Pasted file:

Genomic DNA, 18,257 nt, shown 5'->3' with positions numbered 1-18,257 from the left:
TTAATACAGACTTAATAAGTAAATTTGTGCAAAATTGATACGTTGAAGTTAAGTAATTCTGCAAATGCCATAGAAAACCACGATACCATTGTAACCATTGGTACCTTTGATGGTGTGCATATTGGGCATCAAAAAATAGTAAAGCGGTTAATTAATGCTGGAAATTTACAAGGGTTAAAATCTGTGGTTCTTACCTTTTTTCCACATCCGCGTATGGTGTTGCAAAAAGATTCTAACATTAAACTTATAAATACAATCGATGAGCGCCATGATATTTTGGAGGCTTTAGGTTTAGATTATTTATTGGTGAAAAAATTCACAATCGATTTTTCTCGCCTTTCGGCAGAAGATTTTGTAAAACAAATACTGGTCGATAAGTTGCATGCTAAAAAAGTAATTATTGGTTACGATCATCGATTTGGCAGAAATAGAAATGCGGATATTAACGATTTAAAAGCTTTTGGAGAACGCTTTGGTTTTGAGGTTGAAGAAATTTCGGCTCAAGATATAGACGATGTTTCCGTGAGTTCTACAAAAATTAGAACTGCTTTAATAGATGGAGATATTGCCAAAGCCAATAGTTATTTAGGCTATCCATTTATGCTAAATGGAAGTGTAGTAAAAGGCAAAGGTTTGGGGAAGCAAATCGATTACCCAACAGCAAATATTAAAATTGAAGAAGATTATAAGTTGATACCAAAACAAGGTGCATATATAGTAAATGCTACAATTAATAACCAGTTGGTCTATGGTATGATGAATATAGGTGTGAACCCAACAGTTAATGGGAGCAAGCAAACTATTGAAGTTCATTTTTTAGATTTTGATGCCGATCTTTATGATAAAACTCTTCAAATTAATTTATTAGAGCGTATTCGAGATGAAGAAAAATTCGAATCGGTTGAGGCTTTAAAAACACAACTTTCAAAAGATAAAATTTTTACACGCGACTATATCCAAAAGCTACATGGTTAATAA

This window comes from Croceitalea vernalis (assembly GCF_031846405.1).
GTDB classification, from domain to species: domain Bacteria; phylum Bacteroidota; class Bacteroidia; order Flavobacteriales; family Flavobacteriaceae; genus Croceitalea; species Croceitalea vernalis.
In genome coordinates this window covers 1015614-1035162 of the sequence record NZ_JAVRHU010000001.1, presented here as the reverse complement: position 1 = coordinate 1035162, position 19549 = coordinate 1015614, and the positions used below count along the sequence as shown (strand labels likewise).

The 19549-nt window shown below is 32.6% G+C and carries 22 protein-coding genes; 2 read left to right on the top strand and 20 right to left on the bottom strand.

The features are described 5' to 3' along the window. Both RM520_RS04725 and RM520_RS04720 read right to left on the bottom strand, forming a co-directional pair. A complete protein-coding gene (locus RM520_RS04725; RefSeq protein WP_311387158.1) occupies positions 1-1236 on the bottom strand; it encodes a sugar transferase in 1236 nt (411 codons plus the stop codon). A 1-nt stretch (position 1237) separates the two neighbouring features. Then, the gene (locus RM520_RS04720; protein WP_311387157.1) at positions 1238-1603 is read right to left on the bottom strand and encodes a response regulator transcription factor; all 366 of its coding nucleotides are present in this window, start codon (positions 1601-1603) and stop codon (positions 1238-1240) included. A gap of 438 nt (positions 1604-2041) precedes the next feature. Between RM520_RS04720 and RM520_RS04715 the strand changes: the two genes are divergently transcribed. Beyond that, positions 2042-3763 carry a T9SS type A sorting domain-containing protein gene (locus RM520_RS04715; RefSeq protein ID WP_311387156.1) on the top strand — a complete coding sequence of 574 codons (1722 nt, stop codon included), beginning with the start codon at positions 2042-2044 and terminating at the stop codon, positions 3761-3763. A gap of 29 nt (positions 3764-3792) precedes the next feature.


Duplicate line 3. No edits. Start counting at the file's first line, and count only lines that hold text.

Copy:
This window comes from Croceitalea vernalis (assembly GCF_031846405.1).